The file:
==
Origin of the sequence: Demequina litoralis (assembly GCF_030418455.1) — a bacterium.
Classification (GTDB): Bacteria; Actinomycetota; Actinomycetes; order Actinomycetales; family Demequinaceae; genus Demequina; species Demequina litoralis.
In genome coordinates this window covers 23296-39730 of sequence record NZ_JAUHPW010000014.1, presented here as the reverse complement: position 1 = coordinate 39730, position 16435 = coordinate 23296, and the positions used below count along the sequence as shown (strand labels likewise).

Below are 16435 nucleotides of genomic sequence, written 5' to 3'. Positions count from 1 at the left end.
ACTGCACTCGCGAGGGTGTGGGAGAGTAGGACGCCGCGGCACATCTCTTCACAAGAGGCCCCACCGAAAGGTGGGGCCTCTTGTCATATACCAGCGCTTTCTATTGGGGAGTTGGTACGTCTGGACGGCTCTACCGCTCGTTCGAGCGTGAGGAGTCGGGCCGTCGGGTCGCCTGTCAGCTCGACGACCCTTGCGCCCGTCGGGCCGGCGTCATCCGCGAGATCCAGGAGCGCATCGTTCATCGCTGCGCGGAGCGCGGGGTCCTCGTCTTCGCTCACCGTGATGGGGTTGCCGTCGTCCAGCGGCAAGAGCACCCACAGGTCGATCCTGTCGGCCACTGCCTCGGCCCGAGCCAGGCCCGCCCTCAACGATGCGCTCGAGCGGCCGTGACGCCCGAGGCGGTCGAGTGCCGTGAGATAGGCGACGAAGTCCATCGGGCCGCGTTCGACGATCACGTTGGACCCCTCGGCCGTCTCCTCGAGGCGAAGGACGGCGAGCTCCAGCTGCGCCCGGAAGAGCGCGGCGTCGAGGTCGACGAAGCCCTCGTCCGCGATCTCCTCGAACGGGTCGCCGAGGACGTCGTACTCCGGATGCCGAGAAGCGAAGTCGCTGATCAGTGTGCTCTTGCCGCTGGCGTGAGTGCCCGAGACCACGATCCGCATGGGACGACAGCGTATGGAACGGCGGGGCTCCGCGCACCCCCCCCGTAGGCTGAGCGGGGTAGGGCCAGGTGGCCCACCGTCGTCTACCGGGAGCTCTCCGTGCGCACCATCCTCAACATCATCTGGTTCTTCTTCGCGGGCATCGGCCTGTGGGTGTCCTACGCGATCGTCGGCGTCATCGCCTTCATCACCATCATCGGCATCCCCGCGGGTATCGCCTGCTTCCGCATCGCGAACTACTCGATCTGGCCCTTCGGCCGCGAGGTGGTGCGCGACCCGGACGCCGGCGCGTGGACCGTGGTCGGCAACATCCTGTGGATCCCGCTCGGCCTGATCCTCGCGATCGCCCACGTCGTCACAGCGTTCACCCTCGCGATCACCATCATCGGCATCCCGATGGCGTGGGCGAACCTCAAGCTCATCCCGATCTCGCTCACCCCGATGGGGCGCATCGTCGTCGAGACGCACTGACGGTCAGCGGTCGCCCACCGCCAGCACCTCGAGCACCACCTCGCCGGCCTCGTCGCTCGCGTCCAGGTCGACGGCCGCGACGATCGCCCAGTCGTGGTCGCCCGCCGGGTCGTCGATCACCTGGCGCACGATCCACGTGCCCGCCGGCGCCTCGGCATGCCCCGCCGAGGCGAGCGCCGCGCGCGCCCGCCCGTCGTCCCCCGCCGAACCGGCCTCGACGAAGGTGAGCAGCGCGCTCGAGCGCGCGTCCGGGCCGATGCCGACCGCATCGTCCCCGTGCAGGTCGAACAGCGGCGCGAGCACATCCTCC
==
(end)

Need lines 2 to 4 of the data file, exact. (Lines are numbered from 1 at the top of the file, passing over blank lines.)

Classification (GTDB): Bacteria; Actinomycetota; Actinomycetes; order Actinomycetales; family Demequinaceae; genus Demequina; species Demequina litoralis.
In genome coordinates this window covers 23296-39730 of sequence record NZ_JAUHPW010000014.1, presented here as the reverse complement: position 1 = coordinate 39730, position 16435 = coordinate 23296, and the positions used below count along the sequence as shown (strand labels likewise).

Below are 16435 nucleotides of genomic sequence, written 5' to 3'. Positions count from 1 at the left end.